Amber climbed onto the upper roof while I marked the beam locations by sliding a thin ruler between the sheets of metal. I was happy to note the beams didn’t even flex as she crawled around. The roof was solid. Securing the sheets along the beams would make it even more solid.
We started from the low end and worked our way to the upper end, securing the corrugated metal sheets to five of the six horizontal beams. Amber just finished the first beam as the light downpour morphed into a deluge. Fortunately, the big cedar protected Amber from the worst of the it. Still, I felt bad, but there was no way we could stop. Instead, we picked up our pace, and in just under two hours, the upper roof was done. Yay!
On to the lower roof! But poor Amber was soaked to the skin. Luckily, it wasn’t cold; just nasty wet. She took a quick break, and then we started on the lower roof. By this time, the deluge was back to a steady rain. I crawled out on the lower roof to help secure a drip edge that would run between the plywood and the corrugated metal. With that in place, it didn’t take long to secure the corrugated metal. I had already cut the three 10′ pieces in half, giving us the 5′ pieces we needed for the roof. So, it was just a matter of securing them in place.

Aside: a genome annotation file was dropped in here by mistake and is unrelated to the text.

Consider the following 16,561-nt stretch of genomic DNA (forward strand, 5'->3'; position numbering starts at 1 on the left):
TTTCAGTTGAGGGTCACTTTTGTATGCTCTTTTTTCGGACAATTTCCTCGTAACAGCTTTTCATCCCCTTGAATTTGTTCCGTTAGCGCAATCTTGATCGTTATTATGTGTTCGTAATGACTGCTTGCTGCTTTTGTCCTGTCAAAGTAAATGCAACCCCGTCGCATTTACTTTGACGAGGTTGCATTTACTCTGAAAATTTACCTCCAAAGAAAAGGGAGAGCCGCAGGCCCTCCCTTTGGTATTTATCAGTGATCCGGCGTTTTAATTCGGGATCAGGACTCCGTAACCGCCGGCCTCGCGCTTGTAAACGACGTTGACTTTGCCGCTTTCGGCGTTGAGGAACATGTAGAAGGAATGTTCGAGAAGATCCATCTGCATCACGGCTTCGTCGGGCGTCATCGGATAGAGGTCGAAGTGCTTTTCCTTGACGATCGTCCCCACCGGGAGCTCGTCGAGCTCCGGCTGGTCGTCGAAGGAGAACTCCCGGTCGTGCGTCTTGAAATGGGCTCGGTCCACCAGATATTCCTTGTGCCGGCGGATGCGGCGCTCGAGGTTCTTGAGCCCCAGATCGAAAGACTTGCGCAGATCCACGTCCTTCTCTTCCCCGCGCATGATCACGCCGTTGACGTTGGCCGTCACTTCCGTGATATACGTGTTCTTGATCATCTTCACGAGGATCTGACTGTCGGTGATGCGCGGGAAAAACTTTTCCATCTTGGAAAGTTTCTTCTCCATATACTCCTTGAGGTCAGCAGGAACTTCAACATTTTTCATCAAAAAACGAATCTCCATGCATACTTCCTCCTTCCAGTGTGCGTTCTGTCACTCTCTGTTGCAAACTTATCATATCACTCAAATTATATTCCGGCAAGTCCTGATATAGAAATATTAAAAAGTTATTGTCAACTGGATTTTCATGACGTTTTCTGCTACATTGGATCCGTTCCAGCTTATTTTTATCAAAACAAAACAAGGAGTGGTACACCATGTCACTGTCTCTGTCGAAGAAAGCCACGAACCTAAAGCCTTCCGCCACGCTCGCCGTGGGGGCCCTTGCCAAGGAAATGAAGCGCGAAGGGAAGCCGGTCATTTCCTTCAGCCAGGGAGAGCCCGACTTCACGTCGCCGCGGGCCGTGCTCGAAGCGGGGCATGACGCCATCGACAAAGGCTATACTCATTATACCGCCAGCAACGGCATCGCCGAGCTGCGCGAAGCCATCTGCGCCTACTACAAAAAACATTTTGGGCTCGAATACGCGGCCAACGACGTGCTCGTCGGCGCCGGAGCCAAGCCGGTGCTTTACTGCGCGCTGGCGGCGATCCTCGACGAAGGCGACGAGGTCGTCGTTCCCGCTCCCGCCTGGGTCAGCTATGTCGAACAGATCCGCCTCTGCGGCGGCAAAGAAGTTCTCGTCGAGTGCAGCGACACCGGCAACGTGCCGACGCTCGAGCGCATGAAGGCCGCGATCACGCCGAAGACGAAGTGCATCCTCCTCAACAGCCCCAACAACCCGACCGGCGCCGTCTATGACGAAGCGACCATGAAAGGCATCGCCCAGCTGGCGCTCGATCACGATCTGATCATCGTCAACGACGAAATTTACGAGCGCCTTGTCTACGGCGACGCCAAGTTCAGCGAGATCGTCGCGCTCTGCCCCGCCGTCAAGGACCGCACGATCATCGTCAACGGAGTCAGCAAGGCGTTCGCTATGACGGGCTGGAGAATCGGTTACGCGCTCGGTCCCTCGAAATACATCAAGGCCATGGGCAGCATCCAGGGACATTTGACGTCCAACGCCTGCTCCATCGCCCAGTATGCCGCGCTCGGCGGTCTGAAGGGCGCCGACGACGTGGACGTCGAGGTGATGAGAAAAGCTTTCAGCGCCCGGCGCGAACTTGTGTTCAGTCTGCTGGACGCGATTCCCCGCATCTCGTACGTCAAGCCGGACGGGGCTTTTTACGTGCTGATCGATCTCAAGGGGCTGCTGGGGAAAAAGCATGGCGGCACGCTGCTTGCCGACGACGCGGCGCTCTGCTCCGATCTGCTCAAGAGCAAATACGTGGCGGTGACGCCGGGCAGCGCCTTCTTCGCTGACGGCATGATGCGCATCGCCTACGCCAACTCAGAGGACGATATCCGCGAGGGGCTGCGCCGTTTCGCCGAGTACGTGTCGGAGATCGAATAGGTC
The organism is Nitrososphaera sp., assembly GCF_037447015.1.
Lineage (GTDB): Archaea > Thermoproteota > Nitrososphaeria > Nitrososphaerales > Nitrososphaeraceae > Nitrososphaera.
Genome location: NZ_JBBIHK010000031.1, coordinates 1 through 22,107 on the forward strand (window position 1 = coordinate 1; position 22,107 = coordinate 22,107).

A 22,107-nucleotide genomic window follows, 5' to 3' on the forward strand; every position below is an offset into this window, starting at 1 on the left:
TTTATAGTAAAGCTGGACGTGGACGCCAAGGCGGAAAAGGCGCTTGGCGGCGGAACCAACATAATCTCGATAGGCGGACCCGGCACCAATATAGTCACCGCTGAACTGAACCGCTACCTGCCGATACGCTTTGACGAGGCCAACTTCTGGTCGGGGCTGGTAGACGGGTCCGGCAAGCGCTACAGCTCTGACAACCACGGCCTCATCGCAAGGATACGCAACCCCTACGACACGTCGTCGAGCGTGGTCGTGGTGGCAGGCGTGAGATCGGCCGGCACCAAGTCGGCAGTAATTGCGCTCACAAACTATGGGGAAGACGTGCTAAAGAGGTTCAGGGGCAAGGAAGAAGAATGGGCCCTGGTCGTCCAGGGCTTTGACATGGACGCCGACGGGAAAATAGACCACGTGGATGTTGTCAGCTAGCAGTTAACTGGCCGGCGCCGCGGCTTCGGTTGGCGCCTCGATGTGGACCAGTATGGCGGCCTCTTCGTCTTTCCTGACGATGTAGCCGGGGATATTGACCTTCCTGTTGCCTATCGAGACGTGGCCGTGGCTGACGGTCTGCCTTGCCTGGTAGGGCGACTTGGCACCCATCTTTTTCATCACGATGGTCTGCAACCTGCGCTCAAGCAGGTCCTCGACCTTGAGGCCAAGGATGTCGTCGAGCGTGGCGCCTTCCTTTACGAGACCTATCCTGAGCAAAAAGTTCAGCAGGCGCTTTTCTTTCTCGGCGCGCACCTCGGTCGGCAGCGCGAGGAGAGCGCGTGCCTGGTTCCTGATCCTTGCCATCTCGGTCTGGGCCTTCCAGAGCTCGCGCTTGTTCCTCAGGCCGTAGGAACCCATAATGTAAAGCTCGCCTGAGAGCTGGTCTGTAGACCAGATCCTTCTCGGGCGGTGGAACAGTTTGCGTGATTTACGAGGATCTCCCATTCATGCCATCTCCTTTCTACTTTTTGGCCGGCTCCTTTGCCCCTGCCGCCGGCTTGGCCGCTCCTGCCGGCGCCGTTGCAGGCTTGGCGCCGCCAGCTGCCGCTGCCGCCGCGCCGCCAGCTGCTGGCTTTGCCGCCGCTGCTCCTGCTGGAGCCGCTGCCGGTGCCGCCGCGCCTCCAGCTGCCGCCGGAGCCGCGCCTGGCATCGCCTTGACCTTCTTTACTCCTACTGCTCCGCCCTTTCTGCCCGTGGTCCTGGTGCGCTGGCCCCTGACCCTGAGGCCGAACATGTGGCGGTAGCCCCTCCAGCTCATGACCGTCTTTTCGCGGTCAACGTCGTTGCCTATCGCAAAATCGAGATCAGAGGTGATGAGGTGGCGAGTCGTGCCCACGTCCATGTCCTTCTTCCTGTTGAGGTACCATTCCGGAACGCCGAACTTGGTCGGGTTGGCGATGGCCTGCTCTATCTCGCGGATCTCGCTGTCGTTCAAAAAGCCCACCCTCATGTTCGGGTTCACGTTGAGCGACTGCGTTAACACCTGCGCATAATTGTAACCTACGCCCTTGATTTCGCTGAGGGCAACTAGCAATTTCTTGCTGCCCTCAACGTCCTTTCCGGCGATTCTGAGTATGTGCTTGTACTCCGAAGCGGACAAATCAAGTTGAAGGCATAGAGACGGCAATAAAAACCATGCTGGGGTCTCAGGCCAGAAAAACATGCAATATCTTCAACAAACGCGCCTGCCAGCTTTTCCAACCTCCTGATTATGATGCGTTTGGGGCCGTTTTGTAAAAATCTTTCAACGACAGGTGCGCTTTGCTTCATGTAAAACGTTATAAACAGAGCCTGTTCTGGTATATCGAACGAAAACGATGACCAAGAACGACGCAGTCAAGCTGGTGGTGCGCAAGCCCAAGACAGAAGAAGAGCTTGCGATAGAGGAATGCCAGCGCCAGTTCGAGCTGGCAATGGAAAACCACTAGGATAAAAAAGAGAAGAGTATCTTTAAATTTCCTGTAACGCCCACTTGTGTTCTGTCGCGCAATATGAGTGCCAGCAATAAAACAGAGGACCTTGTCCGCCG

We finished just as the sun started burning the clouds away. Figures! But, my roof is now done done. There’s nothing more to do, other than routine maintenance. And, it should last the life of the building.
We called it quits at that point, I took Amber out to dinner. She earned it. She dropped everything on a Saturday to come help me, and she worked without complaint in the kind of deluge only a rainforest can bring. And, it took only four hours to completely finish my roof. She worked her ass off!
Sunday, September 27
I had only a few tasks lined up for today. First, I’d purchased new plexiglass windows to replace the old ones that had screw holes drilled into the edges. I needed to remove the old windows and caulking, line the openings with beads of silicone, and then install the new windows. I use thumbtacks to secure the windows for now. Next weekend, I’ll add trim to secure them, and fill any gaps with backer rod.